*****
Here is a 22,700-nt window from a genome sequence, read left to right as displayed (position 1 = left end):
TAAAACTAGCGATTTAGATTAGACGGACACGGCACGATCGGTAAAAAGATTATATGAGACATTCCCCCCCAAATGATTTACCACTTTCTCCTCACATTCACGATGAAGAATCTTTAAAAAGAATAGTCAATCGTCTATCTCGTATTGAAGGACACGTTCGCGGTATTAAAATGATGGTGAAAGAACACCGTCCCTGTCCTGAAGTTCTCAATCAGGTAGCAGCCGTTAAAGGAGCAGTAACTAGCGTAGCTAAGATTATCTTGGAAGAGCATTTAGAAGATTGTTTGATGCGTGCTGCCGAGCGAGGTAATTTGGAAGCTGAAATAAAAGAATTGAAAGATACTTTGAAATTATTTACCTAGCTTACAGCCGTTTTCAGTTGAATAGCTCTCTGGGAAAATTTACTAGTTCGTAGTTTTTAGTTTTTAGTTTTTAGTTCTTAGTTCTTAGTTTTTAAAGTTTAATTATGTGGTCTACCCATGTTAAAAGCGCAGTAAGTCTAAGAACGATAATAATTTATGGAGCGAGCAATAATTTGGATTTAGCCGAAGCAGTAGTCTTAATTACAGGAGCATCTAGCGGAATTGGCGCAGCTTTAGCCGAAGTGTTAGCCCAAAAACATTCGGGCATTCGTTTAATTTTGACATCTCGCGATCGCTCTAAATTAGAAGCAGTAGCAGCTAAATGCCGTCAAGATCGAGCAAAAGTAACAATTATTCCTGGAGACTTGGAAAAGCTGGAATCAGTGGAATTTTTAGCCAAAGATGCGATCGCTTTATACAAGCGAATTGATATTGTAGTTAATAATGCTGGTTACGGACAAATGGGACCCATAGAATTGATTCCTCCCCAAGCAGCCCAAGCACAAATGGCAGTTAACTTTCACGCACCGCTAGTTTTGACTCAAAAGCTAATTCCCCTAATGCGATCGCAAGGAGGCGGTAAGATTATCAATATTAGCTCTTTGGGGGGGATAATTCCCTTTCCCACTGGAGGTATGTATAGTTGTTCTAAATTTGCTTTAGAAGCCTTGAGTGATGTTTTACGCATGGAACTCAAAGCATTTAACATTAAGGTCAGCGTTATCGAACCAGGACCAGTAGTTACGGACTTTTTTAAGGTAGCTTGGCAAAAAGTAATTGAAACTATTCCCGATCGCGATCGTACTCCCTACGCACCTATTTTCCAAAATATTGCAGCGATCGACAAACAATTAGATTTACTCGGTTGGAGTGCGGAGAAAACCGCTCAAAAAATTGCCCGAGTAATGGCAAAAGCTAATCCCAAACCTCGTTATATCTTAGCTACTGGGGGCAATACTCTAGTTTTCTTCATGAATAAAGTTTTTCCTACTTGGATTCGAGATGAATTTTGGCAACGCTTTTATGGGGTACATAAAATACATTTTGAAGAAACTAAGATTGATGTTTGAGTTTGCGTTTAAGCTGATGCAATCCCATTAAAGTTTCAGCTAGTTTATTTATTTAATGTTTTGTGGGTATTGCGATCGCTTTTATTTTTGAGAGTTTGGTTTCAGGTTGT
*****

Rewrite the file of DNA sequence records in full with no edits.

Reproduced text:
Here is a 22,700-nt window from a genome sequence, read left to right as displayed (position 1 = left end):
TAAAACTAGCGATTTAGATTAGACGGACACGGCACGATCGGTAAAAAGATTATATGAGACATTCCCCCCCAAATGATTTACCACTTTCTCCTCACATTCACGATGAAGAATCTTTAAAAAGAATAGTCAATCGTCTATCTCGTATTGAAGGACACGTTCGCGGTATTAAAATGATGGTGAAAGAACACCGTCCCTGTCCTGAAGTTCTCAATCAGGTAGCAGCCGTTAAAGGAGCAGTAACTAGCGTAGCTAAGATTATCTTGGAAGAGCATTTAGAAGATTGTTTGATGCGTGCTGCCGAGCGAGGTAATTTGGAAGCTGAAATAAAAGAATTGAAAGATACTTTGAAATTATTTACCTAGCTTACAGCCGTTTTCAGTTGAATAGCTCTCTGGGAAAATTTACTAGTTCGTAGTTTTTAGTTTTTAGTTTTTAGTTCTTAGTTCTTAGTTTTTAAAGTTTAATTATGTGGTCTACCCATGTTAAAAGCGCAGTAAGTCTAAGAACGATAATAATTTATGGAGCGAGCAATAATTTGGATTTAGCCGAAGCAGTAGTCTTAATTACAGGAGCATCTAGCGGAATTGGCGCAGCTTTAGCCGAAGTGTTAGCCCAAAAACATTCGGGCATTCGTTTAATTTTGACATCTCGCGATCGCTCTAAATTAGAAGCAGTAGCAGCTAAATGCCGTCAAGATCGAGCAAAAGTAACAATTATTCCTGGAGACTTGGAAAAGCTGGAATCAGTGGAATTTTTAGCCAAAGATGCGATCGCTTTATACAAGCGAATTGATATTGTAGTTAATAATGCTGGTTACGGACAAATGGGACCCATAGAATTGATTCCTCCCCAAGCAGCCCAAGCACAAATGGCAGTTAACTTTCACGCACCGCTAGTTTTGACTCAAAAGCTAATTCCCCTAATGCGATCGCAAGGAGGCGGTAAGATTATCAATATTAGCTCTTTGGGGGGGATAATTCCCTTTCCCACTGGAGGTATGTATAGTTGTTCTAAATTTGCTTTAGAAGCCTTGAGTGATGTTTTACGCATGGAACTCAAAGCATTTAACATTAAGGTCAGCGTTATCGAACCAGGACCAGTAGTTACGGACTTTTTTAAGGTAGCTTGGCAAAAAGTAATTGAAACTATTCCCGATCGCGATCGTACTCCCTACGCACCTATTTTCCAAAATATTGCAGCGATCGACAAACAATTAGATTTACTCGGTTGGAGTGCGGAGAAAACCGCTCAAAAAATTGCCCGAGTAATGGCAAAAGCTAATCCCAAACCTCGTTATATCTTAGCTACTGGGGGCAATACTCTAGTTTTCTTCATGAATAAAGTTTTTCCTACTTGGATTCGAGATGAATTTTGGCAACGCTTTTATGGGGTACATAAAATACATTTTGAAGAAACTAAGATTGATGTTTGAGTTTGCGTTTAAGCTGATGCAATCCCATTAAAGTTTCAGCTAGTTTATTTATTTAATGTTTTGTGGGTATTGCGATCGCTTTTATTTTTGAGAGTTTGGTTTCAGGTTGT